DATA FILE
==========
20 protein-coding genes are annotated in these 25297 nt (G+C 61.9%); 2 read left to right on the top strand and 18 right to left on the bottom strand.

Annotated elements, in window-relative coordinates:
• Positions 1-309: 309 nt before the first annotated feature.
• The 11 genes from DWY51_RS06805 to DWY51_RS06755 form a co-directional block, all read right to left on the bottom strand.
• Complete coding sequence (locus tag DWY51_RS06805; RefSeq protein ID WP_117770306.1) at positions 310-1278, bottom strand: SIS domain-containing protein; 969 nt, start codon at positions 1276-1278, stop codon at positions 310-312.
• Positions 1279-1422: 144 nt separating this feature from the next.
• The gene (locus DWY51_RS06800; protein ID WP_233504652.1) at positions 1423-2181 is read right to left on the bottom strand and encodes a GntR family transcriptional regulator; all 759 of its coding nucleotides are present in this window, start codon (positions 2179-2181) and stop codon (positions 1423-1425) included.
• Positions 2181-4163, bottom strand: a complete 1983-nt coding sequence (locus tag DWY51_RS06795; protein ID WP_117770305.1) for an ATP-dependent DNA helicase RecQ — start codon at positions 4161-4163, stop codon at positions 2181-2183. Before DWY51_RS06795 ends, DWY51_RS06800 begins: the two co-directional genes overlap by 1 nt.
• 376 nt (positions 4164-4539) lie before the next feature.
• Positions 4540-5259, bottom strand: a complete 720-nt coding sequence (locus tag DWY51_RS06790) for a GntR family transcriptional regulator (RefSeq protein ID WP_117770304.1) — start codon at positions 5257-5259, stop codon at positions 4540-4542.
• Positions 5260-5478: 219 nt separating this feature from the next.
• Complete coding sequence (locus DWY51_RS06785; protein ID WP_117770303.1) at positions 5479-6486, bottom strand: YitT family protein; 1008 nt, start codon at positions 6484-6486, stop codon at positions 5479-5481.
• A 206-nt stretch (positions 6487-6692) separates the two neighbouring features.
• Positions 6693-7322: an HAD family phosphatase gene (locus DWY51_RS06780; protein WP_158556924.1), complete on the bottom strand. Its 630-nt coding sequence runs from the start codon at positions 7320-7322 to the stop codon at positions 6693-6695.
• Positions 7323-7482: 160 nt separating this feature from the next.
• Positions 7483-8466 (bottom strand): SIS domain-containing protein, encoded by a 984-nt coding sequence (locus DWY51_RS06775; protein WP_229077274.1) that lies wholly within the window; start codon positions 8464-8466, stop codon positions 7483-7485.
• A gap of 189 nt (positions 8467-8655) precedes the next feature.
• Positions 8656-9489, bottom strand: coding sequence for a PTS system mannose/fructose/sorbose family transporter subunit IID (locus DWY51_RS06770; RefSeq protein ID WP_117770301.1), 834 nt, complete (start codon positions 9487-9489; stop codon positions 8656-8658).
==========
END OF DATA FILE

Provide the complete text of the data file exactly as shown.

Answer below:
20 protein-coding genes are annotated in these 25297 nt (G+C 61.9%); 2 read left to right on the top strand and 18 right to left on the bottom strand.

Annotated elements, in window-relative coordinates:
• Positions 1-309: 309 nt before the first annotated feature.
• The 11 genes from DWY51_RS06805 to DWY51_RS06755 form a co-directional block, all read right to left on the bottom strand.
• Complete coding sequence (locus tag DWY51_RS06805; RefSeq protein ID WP_117770306.1) at positions 310-1278, bottom strand: SIS domain-containing protein; 969 nt, start codon at positions 1276-1278, stop codon at positions 310-312.
• Positions 1279-1422: 144 nt separating this feature from the next.
• The gene (locus DWY51_RS06800; protein ID WP_233504652.1) at positions 1423-2181 is read right to left on the bottom strand and encodes a GntR family transcriptional regulator; all 759 of its coding nucleotides are present in this window, start codon (positions 2179-2181) and stop codon (positions 1423-1425) included.
• Positions 2181-4163, bottom strand: a complete 1983-nt coding sequence (locus tag DWY51_RS06795; protein ID WP_117770305.1) for an ATP-dependent DNA helicase RecQ — start codon at positions 4161-4163, stop codon at positions 2181-2183. Before DWY51_RS06795 ends, DWY51_RS06800 begins: the two co-directional genes overlap by 1 nt.
• 376 nt (positions 4164-4539) lie before the next feature.
• Positions 4540-5259, bottom strand: a complete 720-nt coding sequence (locus tag DWY51_RS06790) for a GntR family transcriptional regulator (RefSeq protein ID WP_117770304.1) — start codon at positions 5257-5259, stop codon at positions 4540-4542.
• Positions 5260-5478: 219 nt separating this feature from the next.
• Complete coding sequence (locus DWY51_RS06785; protein ID WP_117770303.1) at positions 5479-6486, bottom strand: YitT family protein; 1008 nt, start codon at positions 6484-6486, stop codon at positions 5479-5481.
• A 206-nt stretch (positions 6487-6692) separates the two neighbouring features.
• Positions 6693-7322: an HAD family phosphatase gene (locus DWY51_RS06780; protein WP_158556924.1), complete on the bottom strand. Its 630-nt coding sequence runs from the start codon at positions 7320-7322 to the stop codon at positions 6693-6695.
• Positions 7323-7482: 160 nt separating this feature from the next.
• Positions 7483-8466 (bottom strand): SIS domain-containing protein, encoded by a 984-nt coding sequence (locus DWY51_RS06775; protein WP_229077274.1) that lies wholly within the window; start codon positions 8464-8466, stop codon positions 7483-7485.
• A gap of 189 nt (positions 8467-8655) precedes the next feature.
• Positions 8656-9489, bottom strand: coding sequence for a PTS system mannose/fructose/sorbose family transporter subunit IID (locus DWY51_RS06770; RefSeq protein ID WP_117770301.1), 834 nt, complete (start codon positions 9487-9489; stop codon positions 8656-8658).